Losing a loved one can stir many emotions - fear, anger, sadness, nostalgia, uncertainty, regret, even relief. All of these are woven into a drama, "Proof," by David Auburn.
The Ritz Players are to present the production at 7:30 p.m. Friday and Saturday and May 17 with a 2 p.m. performance May 18, all in The National Theatre at The Ritz. The content and language in the show are intended for mature audiences.
The small cast carries a heavy burden as they tell the story of Catherine, portrayed by Mandy Wolber. She is to turn 25 on the same day she is burying her widowed father, Robert, played by Michael Schoepper.
PHOTO BY MARYANN KROMER
From left, Michele Caseman as Claire examines a notebook with skepticism while Lukas Frey and Mandy Wolber, as Hal and Catherine, observe in a scene from “Proof.”
The story unfolds on the enclosed porch of the family home near the University of Chicago, where Robert has spent much of his life teaching mathematics.
Exhausted, Catherine has camped out on the wicker couch while a former student of Robert's reviews some of his mentor's notebooks in hopes of uncovering some important, unpublished projects. Half-asleep, Catherine is roused by the figure of her deceased father, checking in on her. He had been ill during his final days. With his sanity restored, he urges her not to waste time getting back to her research and building on what he has taught her.
Their encounter is interrupted as Hal comes out of the house with his backpack. Lukas Frey is cast as the young mathematician who has been inspired by Robert's instruction and accomplishments.
Hal believes Robert's 103 notebooks hold untapped wisdom, while Catherine calls them "gibberish." At the same time, she is outraged when one of the notebooks falls out of Hal's coat. He tries to soothe her by reading a page he discovered, expressing Robert's gratitude for her care.
Hal asks to come back for further study because she probably wouldn't know enough to recognize anything of importance. Catherine is too stressed out to counter his unintentional insult. More turmoil is in store for Catherine with the arrival of her controlling sister, Claire, played by Michele Castleman. Not only has she brought breakfast, but also a dress for Catherine to wear to the funeral. Claire also announces she has ordered food for a gathering at the house after the funeral.
While everyone is drinking at the reception, Hal and Catherine talk on the porch to recall memories of Robert. Their reminiscence turns to romance.
After spending the night together, Hal and Catherine are not sure of the next step, but it turns out Claire has made plans for Catherine's future. The domineering sister has arranged to sell the house and bring Catherine to New York with her in an effort to make up for the years she offered little help to Catherine and her father.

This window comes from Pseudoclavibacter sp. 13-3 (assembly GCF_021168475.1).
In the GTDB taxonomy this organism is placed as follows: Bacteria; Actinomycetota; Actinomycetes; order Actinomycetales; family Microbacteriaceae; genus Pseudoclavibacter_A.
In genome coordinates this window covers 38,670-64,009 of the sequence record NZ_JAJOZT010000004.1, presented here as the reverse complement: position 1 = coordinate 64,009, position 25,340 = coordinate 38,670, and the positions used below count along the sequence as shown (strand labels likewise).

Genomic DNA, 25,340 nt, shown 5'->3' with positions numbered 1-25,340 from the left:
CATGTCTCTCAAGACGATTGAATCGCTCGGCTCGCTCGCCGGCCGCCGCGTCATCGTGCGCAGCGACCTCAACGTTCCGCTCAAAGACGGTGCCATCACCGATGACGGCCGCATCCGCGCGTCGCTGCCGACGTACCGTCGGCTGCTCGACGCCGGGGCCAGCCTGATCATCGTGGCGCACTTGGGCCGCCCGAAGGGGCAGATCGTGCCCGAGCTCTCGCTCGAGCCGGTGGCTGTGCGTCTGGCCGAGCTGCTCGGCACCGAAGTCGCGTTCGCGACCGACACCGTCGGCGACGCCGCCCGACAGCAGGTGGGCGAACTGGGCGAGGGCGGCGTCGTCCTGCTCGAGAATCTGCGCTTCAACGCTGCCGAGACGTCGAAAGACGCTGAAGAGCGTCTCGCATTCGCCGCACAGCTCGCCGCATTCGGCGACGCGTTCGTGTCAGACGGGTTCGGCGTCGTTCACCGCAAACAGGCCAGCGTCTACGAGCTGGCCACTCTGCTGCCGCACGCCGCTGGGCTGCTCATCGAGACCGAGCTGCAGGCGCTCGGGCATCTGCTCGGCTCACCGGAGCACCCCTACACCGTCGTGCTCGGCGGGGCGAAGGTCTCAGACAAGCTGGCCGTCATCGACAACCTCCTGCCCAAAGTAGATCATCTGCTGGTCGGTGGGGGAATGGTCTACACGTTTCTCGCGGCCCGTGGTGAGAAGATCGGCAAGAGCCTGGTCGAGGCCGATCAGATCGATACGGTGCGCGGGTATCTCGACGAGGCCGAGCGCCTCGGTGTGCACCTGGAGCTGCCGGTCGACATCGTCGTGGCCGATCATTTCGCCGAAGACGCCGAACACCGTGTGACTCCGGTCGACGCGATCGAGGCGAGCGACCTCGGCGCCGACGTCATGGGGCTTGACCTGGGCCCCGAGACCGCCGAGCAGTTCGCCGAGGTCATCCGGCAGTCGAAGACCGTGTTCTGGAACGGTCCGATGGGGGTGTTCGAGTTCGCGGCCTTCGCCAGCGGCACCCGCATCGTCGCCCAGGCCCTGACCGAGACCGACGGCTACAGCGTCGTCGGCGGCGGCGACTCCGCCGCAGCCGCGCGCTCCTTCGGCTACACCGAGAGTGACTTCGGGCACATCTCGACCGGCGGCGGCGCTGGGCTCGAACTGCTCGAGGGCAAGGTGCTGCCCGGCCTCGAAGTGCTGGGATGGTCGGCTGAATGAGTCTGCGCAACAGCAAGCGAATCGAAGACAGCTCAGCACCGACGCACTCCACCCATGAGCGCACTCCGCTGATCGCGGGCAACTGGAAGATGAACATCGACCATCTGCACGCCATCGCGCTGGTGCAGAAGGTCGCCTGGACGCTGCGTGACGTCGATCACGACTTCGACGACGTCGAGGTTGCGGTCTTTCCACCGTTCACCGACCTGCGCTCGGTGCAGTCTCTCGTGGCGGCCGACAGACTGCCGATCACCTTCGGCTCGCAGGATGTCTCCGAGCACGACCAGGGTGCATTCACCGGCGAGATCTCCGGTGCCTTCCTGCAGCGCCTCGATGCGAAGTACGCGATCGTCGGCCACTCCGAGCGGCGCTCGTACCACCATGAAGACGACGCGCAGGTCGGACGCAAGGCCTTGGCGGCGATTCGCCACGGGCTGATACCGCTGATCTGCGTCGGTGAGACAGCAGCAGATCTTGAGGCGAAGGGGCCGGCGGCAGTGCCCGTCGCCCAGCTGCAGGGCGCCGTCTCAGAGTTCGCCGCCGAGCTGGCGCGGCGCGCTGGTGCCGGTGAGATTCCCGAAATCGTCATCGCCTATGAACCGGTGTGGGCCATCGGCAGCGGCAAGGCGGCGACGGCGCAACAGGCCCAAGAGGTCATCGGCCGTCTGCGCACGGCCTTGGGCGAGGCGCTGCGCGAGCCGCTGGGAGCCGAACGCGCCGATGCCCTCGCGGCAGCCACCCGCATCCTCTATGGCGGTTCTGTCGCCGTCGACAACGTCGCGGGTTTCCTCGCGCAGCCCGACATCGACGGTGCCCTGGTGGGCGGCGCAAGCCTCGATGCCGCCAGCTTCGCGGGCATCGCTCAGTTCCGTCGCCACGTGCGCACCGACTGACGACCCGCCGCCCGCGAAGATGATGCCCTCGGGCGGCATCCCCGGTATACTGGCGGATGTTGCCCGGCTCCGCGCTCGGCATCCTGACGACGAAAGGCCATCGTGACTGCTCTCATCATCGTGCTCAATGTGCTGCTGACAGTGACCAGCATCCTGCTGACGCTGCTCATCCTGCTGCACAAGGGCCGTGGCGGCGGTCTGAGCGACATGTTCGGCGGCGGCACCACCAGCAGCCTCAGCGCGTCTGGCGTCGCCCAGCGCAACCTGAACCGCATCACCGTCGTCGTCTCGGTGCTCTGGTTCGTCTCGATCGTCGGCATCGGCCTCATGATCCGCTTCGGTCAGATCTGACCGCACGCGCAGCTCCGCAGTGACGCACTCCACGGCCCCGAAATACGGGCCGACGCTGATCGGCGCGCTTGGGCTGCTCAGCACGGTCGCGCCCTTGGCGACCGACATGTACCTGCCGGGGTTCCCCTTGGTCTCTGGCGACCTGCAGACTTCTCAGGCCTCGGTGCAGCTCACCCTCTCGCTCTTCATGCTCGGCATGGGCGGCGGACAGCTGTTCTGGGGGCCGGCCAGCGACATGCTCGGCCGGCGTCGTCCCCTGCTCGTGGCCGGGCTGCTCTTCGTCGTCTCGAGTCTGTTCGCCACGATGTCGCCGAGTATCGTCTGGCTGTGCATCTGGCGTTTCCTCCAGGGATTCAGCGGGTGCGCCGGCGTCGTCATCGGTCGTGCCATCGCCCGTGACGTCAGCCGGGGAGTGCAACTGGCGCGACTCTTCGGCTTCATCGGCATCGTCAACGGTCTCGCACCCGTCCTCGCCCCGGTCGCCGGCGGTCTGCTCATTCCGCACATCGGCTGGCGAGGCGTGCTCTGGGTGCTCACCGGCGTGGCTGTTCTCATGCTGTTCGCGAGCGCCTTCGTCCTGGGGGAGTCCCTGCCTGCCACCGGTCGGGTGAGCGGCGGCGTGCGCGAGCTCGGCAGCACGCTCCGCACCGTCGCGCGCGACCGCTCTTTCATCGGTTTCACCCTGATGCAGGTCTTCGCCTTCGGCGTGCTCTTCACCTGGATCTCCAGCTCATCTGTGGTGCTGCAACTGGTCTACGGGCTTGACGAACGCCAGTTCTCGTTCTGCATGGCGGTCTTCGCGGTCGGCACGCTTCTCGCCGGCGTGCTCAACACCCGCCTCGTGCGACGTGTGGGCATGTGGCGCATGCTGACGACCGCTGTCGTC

The sisters have a heated argument in which Catherine surmises she will end up in a mental facility in the city. In addition to inheriting her father's genius, she fears she also has inherited his disability.
A mysterious notebook deepens her concerns and throws her into severe depression.
The remainder of the play includes flashbacks to the day Catherine first met Hal and to a time when Robert was in a manic relapse.
aThe double meaning of the play's title also is revealed.
With everyone doubting her, Catherine begins to doubt herself. Being taken care of by Claire is starting to sound good to her. The ending is uncertain but hopeful as Hal encourages Catherine to pursue her own work and decide what's best for herself.
Director Brad Rowe of Bellevue said he had seen the movie version of "Proof" and was drawn to directing the stage version after seeing it in Huron. He chose a solid cast from Bucyrus, Findlay, Upper Sandusky and Tiffin for The Ritz production.
Scott Edmondson designed a sparse but adequate set to focus the action on the characters and the issues they faced, including the sacrifices of caregivers and the double loss of a loved one who remains alive but transformed by mental illness before his physical death.
Nancy Steyer serves as assistant director. The crew includes Erin Sallee, Dina Adams, Sandy Kimmel, Nathan Morton and Dominique Herrera.
After Friday's production, the public is invited to a meet-and-greet with the cast and crew at Phat Cakes, across from The Ritz on South Washington Street.
Tickets are $11 for adults and $7 for students. For reservations and information, visit www.ritztheatre.
org or call (419) 448-8544.